Cambridge etc.: Cambridge University Press. xv, 251 p. £30.00/hbk; $ 59.50 /hbk; £10.95/pbk; $ 24.95 /pbk (1991).
The author demonstrates a new way of teaching basic probability theory which is at least for the German habits unusual. Normally the student will be introduced to this field first by an intuitive and historical oriented approach. In a second run finally he will be confronted with the more abstract concepts. This proceeding is timeconsuming and does not satisfy the demands of a modern teaching of probability theory. Williams offers a way out of this dilemma. He demonstrates elegantly and convincingly the “natural” relationship between “reality” and the modern means trying to conceptualize it. He stresses especially the martingale concept as a “natural one” which provides easy access to the mainpoints of probability theory. He shows what is the heart of the martingale idea and he combines this vision with a very clear intuitive perception. He visualizes the “simplicity” of ideas which normally disappears behind an impressive formalism. His philosophy seems to be: “If you are tought the simple truth first you will be able to use the machinery builded around it without being intimidated.”
Before starting to demonstrate the power and simplicity of martingales the author has to introduce the “Foundations”. This is done in Part A. There he gives a short and thorough introduction to the basics of measure theory, the concept of product measure, basic probability concepts like “event”, “random variable”, “independence” and “expectation”. Williams supplies good examples to stress the necessity and reasonableness of the use of the modern formalism even in a first encounter with probability. In Part B the author introduces right away the martingale concept. Reading the first two chapters of this part makes you wonder “Why to be afraid of conditional expectation, why to be afraid of modern stochastic integration?” And after his bold introduction of the basic concepts it does not seem to ambitious at the end of Chapter 10 to calculate hitting times for the random walk and to speak about superharmonic functions for Markov chains. After the reader’s initiation to martingale theory the author shows how nice and easy one can prove the martingale convergence theorem. By now there is collected so much power that one can attack many problems of classical probability theory.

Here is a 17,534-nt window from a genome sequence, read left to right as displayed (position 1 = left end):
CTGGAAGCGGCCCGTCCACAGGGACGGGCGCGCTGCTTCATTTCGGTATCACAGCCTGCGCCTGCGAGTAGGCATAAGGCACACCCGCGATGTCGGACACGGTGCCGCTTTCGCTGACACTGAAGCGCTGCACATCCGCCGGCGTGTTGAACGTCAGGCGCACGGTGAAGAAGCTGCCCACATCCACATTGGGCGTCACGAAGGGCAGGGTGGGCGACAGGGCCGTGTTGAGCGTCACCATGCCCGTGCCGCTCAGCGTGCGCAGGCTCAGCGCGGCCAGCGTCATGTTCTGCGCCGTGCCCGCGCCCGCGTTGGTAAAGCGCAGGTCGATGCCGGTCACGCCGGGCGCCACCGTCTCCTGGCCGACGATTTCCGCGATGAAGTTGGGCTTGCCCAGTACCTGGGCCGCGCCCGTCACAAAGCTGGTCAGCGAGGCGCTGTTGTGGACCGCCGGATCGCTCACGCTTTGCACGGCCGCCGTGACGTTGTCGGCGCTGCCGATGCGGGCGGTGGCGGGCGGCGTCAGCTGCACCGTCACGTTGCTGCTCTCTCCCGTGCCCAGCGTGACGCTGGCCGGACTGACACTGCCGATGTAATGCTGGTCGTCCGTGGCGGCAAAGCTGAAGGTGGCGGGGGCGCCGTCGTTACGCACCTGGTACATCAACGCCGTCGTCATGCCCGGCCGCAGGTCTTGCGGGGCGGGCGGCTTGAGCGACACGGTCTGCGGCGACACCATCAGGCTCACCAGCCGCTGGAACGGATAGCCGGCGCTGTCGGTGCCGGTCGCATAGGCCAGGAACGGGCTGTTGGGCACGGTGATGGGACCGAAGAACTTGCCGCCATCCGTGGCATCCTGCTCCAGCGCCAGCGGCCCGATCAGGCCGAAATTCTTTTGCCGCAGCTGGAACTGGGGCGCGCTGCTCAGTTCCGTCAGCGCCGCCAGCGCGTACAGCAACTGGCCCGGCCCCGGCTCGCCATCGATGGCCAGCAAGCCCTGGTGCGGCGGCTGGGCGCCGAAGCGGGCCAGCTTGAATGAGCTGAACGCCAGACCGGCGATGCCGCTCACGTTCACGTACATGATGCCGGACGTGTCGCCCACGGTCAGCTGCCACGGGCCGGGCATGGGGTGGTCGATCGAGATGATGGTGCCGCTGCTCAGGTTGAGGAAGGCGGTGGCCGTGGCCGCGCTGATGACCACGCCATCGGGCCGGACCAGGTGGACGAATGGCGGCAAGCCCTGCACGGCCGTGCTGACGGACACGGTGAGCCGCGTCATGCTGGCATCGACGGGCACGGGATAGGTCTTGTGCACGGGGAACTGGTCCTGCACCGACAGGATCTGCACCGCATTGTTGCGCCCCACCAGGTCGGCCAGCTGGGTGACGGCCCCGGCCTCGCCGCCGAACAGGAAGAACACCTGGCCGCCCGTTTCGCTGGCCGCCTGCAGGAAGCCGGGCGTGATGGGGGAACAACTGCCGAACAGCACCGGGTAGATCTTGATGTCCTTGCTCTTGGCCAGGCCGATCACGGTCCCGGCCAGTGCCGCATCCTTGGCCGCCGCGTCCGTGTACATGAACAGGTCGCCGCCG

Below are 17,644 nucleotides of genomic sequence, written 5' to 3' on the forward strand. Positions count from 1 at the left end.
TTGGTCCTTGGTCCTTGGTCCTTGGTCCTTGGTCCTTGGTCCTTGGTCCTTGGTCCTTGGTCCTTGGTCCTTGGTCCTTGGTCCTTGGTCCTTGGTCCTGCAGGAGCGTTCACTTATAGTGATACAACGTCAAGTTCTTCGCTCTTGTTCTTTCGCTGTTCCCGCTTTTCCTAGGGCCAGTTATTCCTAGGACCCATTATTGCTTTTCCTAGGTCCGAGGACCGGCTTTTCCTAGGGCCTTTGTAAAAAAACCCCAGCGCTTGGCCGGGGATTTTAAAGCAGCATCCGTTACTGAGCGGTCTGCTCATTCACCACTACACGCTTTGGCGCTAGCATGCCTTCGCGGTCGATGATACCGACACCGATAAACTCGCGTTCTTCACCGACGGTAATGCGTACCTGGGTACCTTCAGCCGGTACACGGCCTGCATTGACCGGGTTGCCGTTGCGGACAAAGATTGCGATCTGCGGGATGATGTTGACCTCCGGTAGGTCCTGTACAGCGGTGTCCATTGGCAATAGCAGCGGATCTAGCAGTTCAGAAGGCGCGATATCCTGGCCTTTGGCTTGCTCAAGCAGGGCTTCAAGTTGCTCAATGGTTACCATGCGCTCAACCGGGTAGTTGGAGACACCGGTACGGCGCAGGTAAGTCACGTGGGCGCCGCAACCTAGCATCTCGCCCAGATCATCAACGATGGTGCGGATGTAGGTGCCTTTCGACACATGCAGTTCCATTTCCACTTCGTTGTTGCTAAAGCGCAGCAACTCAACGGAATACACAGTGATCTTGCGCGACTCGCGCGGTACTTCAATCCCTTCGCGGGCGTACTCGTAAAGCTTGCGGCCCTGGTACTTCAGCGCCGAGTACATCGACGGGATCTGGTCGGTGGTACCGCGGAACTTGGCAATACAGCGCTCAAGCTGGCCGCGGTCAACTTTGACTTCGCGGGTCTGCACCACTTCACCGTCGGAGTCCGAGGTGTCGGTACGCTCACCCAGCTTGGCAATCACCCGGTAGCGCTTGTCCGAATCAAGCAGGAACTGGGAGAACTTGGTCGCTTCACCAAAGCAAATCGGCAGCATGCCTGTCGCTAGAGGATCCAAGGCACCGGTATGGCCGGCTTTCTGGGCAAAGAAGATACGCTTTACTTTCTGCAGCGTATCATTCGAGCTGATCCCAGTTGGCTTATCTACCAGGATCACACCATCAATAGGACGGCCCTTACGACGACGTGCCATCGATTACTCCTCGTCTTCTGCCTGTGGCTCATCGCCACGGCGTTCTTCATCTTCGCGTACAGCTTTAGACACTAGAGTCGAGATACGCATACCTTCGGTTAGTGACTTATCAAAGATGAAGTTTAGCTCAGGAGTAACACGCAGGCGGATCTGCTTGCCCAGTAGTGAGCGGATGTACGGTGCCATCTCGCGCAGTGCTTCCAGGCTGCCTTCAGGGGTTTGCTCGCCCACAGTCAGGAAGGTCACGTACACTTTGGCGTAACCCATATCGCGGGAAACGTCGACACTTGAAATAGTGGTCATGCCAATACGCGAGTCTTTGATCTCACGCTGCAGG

The theory of L2 martingales is the first field to apply the new skills: Kolmogorov’s three series theorem, Kolmogorov’s strong law of large numbers. The author introduces the Doob-Meyer decomposition as well as the quadratic process of an L2 martingale. Having introduced the uniform integrability he gives a breathtaking insight in what happens when uniform integrability is combined with the martingale property. He proves Lévy’s “upward” and “downward” theorem, Kolmogorov’s 1-0 law, the strong law of large numbers, Doob’s submartingale inequality, Kakutani’s theorem on product form martingales and its relevance for LR tests. The author demonstrates exponential bounds, a special case of the law of iterated logarithm, he proves the Radon-Nikodym theorem and Doob’s optional sampling theorem for UI martingales. Chapter 15 finishes this first visit in the enchanted world of martingales by presenting applications in option pricing, control theory and filtering. Williams arranges a first rendezvous with the Black-Sholes formula and the Kalman- Bucy filter.
Part C of this book is concerned with characteristic functions and the proof of the central limit theorem. Surprisingly Part C is totally martingale free.
It follows a set of appendices where the measure-theoretic results are proved in full and in a way accessible for a newcomer in probability theory. At the end of the book one finds “Chapter E”, “the most important chapter in this book... I have left the interesting things for you to do”. Williams’ book sharpens the student’s intuition and offers an excellent teaching experience.